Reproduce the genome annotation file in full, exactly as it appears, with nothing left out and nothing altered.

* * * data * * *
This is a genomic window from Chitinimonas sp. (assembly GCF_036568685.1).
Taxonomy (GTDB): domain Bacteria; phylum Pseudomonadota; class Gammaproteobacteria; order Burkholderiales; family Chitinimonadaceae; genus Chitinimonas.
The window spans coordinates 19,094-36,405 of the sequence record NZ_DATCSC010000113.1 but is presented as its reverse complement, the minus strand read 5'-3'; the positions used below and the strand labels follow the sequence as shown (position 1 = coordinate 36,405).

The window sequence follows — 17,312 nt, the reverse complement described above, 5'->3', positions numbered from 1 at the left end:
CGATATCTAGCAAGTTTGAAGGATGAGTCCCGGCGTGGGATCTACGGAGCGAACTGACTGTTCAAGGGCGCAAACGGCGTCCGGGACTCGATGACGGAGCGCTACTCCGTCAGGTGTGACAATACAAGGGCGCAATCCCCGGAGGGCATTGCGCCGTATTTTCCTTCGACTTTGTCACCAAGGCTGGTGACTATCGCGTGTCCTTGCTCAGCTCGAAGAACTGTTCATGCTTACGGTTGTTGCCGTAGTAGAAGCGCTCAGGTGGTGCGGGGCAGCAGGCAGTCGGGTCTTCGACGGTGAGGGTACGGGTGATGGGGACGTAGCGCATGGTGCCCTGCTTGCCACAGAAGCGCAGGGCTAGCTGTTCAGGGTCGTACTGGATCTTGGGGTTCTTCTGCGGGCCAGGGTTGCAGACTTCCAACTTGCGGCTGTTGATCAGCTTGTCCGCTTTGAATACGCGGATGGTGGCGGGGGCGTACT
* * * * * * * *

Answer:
This is a genomic window from Chitinimonas sp. (assembly GCF_036568685.1).
Taxonomy (GTDB): domain Bacteria; phylum Pseudomonadota; class Gammaproteobacteria; order Burkholderiales; family Chitinimonadaceae; genus Chitinimonas.
The window spans coordinates 19,094-36,405 of the sequence record NZ_DATCSC010000113.1 but is presented as its reverse complement, the minus strand read 5'-3'; the positions used below and the strand labels follow the sequence as shown (position 1 = coordinate 36,405).

The window sequence follows — 17,312 nt, the reverse complement described above, 5'->3', positions numbered from 1 at the left end:
CGATATCTAGCAAGTTTGAAGGATGAGTCCCGGCGTGGGATCTACGGAGCGAACTGACTGTTCAAGGGCGCAAACGGCGTCCGGGACTCGATGACGGAGCGCTACTCCGTCAGGTGTGACAATACAAGGGCGCAATCCCCGGAGGGCATTGCGCCGTATTTTCCTTCGACTTTGTCACCAAGGCTGGTGACTATCGCGTGTCCTTGCTCAGCTCGAAGAACTGTTCATGCTTACGGTTGTTGCCGTAGTAGAAGCGCTCAGGTGGTGCGGGGCAGCAGGCAGTCGGGTCTTCGACGGTGAGGGTACGGGTGATGGGGACGTAGCGCATGGTGCCCTGCTTGCCACAGAAGCGCAGGGCTAGCTGTTCAGGGTCGTACTGGATCTTGGGGTTCTTCTGCGGGCCAGGGTTGCAGACTTCCAACTTGCGGCTGTTGATCAGCTTGTCCGCTTTGAATACGCGGATGGTGGCGGGGGCGTACT